Memoirs of Family, Harassment, & Black Lives Matter | January Nonfiction on Audio

Baatz, Simon. The Girl on the Velvet Swing: Sex, Murder, and Madness at the Dawn of the Twentieth Century. Blackstone. ISBN 9781549140211. Reader TBA.
In 1901, Evelyn Nesbit, the pin-up girl and penniless young actress, dined with Stanford White, the legendary architect, at his 24th St. apartment. Evelyn drank champagne, and lost consciousness. She woke, nearly naked, in bed next to White. White was 47 years old. Evelyn Nesbit was just sixteen. Four years later, Evelyn would marry Harry Thaw, a playboy millionaire rumored to be mentally unstable, and in whom she confided the story of her encounter with Stanford White. One night in 1906, a vengeful Thaw shot and killed White before hundreds of theater-goers during a performance at Madison Square Garden. The city—and the nation that looked to it—erupted with news of the murder and ensuing trial, then the most sensational scandal in history.

Crump, Benjamin. Open Season: The Systemic Legalization of Discrimination. HarperAudio. ISBN 9781538480137. Reader TBA.
Chronicling some of his most memorable legal battles, Crump makes clear how our system is devised for certain people to lose and others to win, and, using evidence and facts, exposes how it is legal to harm—with the intent to destroy—people of color. Crump offers a cogent analysis of legal tenets, including the Thirteenth Amendment, the 1951 Genocide Petition to the United Nations, and controversial Stand Your Ground laws. He compares how race detrimentally influences sentencing, and reveals how police unions protect officers who shoot unarmed civilians. He also makes clear how budget cuts for education, the proliferation of guns, and high unemployment rates all directly contribute to higher crime rates.

Eighmey, Rae Katherine. Stirring the Pot with Benjamin Franklin: A Founding Father’s Culinary Adventures. Blackstone. ISBN 9781538488256. Read by Pam Ward.
Eighmey presents Benjamin Franklin’s experimentation with food throughout his life. At age 16, he began dabbling in vegetarianism. In his early twenties, citing the health benefits of water over alcohol, he convinced his printing press colleagues to abandon their traditional breakfast of beer and bread for “water gruel,” a kind of porridge he enjoyed. Franklin’s curiosity and logical mind extended to the kitchen: he even conducted an electrical experiment to try to cook a turkey. He saw food as key to the developing culture of the United States, penning two essays presenting maize as the defining grain of America. Eighmey revives and re-creates recipes from each chapter in his life.

Fadiman, Anne. The Wine Lover’s Daughter. Recorded Books. ISBN 9781501966873. Reader TBA.
An appreciation of wine—along with a plummy upper-crust accent, expensive suits, and an encyclopedic knowledge of Western literature—was an essential element of Clifton Fadiman’s escape from lower-middle-class Brooklyn to swanky Manhattan. But wine was not just a class-vaulting accessory; it was an object of ardent desire. This memoir traces the arc of a man’s infatuation from the glass of cheap Graves he drank in Paris in 1927; through the Château Lafite-Rothschild 1904 he drank to celebrate his eightieth birthday, when he and the bottle were exactly the same age; to the wines that sustained him in his last years, when he was blind but still buoyed, as always, by hedonism.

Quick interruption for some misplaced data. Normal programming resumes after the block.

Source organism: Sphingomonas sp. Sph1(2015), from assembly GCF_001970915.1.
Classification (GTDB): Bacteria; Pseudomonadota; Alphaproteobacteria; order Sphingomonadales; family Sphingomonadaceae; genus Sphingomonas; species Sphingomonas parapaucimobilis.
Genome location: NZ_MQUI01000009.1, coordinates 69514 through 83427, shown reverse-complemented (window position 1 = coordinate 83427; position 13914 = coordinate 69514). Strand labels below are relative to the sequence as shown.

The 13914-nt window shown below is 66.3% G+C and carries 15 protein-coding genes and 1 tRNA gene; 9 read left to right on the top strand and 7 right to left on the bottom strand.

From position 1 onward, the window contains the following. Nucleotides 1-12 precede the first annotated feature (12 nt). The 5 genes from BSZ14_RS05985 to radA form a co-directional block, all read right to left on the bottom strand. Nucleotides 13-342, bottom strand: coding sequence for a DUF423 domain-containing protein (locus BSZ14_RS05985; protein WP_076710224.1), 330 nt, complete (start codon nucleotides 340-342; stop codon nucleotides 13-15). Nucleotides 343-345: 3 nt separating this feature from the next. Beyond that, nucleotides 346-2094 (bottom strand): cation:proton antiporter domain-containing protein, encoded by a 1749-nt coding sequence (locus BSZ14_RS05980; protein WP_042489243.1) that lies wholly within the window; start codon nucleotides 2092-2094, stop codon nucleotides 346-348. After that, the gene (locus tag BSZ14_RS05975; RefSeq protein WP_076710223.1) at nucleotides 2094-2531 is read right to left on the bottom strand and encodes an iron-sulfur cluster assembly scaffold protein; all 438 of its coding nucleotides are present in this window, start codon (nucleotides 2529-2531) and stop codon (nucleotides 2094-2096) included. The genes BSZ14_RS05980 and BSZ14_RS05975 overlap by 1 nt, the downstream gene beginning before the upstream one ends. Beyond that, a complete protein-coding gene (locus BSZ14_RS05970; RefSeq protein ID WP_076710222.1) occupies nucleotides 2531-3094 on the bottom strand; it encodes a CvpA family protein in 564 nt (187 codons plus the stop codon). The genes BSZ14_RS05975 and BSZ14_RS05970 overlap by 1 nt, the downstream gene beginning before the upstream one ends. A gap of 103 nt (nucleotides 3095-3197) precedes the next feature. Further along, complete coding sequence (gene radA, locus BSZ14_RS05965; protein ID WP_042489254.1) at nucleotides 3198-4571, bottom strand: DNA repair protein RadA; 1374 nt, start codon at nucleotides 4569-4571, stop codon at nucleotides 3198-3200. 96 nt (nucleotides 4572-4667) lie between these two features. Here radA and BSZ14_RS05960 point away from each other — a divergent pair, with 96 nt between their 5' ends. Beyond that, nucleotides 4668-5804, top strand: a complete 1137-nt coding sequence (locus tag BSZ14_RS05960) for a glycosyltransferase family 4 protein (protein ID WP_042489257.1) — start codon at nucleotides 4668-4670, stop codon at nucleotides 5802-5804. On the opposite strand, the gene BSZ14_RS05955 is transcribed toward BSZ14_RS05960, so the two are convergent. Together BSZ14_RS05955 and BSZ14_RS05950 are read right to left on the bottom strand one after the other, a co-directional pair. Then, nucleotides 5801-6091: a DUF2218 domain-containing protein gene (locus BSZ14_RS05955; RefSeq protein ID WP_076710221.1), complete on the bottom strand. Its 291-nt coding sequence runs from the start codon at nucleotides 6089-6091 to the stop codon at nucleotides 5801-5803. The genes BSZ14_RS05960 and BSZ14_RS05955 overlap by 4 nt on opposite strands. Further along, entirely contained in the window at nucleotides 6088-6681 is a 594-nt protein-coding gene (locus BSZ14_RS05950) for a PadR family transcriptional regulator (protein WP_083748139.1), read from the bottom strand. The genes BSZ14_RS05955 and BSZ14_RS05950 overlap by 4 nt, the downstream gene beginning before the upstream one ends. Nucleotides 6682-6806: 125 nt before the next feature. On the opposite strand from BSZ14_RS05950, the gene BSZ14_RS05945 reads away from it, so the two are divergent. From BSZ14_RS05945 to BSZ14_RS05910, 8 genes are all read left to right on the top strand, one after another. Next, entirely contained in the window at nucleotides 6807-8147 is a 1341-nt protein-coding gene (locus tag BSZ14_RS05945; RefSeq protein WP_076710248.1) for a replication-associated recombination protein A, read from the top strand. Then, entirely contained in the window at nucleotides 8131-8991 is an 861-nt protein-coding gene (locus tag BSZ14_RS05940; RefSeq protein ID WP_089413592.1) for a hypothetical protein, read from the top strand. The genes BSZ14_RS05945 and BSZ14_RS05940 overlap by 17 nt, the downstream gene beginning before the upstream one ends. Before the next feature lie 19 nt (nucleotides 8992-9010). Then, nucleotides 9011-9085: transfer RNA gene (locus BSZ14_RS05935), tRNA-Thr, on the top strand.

Haden, Jeff. The Motivation Myth: How High Achievers Really Set Themselves Up To Win. Books on Tape. ISBN 9780525499428. Read by Ray Porter.
Motivation isn’t the special sauce that we require at the beginning of any major change. In fact, motivation is a result of process, not a cause. Understanding this will change the way you approach any obstacle or big goal. Haden shows listeners how to reframe our thinking about the relationship of motivation to success at the beginning of any big goal we have for our lives, offering practical advice that anyone can use to stop stalling and start working on those dreams.

Hulbert, Ann. Off the Charts: The Hidden Lives and Lessons of American Child Prodigies. Books on Tape. ISBN 9780525500407. Read by Kirsten Potter.
Hulbert examines the lives of children whose rare accomplishments have raised hopes about untapped human potential and questions about how best to nurture it. She probes the changing role of parents and teachers, as well as of psychologists and a curious press. Above all, she delves into the feelings of the prodigies themselves. Among the children are the math genius Norbert Wiener, founder of cybernetics, a Harvard graduate student at age fifteen; two girls, a poet and a novelist, whose published work stirred debate in the 1920s; the movie superstar Shirley Temple and the African American pianist and composer Philippa Schuyler; the chess champion Bobby Fischer; computer pioneers and autistic “prodigious savants”; and musical prodigies, present and past.

Jerkins, Morgan. This Will Be My Undoing: Living at the Intersection of Black, Female, and Feminist in (White) America. HarperAudio. ISBN 9781538480465. Reader TBA.